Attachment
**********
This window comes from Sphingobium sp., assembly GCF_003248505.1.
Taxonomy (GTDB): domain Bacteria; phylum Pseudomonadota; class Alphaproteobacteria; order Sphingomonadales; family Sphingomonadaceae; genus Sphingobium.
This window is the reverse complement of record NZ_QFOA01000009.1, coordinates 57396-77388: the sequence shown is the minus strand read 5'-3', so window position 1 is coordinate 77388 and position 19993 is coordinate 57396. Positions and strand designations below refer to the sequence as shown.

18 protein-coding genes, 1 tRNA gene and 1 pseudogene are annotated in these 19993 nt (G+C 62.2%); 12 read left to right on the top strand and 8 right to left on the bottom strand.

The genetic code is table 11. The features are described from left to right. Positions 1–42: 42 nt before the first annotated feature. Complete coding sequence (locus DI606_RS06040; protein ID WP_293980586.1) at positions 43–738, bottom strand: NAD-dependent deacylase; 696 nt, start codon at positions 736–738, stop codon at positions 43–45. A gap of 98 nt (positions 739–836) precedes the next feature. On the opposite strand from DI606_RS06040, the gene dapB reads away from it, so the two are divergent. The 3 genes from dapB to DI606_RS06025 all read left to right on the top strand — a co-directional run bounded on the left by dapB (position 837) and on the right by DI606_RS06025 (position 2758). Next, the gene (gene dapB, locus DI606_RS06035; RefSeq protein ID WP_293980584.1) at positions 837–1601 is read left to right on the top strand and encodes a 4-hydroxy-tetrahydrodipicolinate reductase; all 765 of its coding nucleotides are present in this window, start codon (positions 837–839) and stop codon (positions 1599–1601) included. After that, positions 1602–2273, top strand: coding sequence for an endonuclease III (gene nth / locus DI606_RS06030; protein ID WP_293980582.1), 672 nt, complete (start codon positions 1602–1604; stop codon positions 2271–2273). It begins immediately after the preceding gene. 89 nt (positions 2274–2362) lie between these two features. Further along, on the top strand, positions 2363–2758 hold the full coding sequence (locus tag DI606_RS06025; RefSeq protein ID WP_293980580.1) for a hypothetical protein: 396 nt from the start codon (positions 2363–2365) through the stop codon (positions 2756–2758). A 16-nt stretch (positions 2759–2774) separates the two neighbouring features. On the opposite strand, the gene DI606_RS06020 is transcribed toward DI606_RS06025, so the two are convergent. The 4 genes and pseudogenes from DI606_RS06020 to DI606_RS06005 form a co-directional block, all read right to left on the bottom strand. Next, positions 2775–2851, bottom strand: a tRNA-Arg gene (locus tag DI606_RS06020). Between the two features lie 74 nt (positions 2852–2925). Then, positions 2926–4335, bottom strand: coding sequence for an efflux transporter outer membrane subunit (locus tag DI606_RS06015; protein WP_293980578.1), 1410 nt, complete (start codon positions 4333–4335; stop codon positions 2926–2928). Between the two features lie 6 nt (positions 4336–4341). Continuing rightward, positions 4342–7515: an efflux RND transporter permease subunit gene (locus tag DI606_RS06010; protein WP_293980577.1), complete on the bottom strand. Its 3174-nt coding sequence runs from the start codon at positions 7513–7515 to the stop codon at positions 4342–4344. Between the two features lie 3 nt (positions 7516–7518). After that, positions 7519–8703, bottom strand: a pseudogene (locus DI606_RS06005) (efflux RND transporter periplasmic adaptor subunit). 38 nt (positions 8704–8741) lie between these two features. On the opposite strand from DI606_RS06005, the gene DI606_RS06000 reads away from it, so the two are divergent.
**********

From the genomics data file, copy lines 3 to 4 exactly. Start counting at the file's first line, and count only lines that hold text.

This window is the reverse complement of record NZ_QFOA01000009.1, coordinates 57396-77388: the sequence shown is the minus strand read 5'-3', so window position 1 is coordinate 77388 and position 19993 is coordinate 57396. Positions and strand designations below refer to the sequence as shown.

18 protein-coding genes, 1 tRNA gene and 1 pseudogene are annotated in these 19993 nt (G+C 62.2%); 12 read left to right on the top strand and 8 right to left on the bottom strand.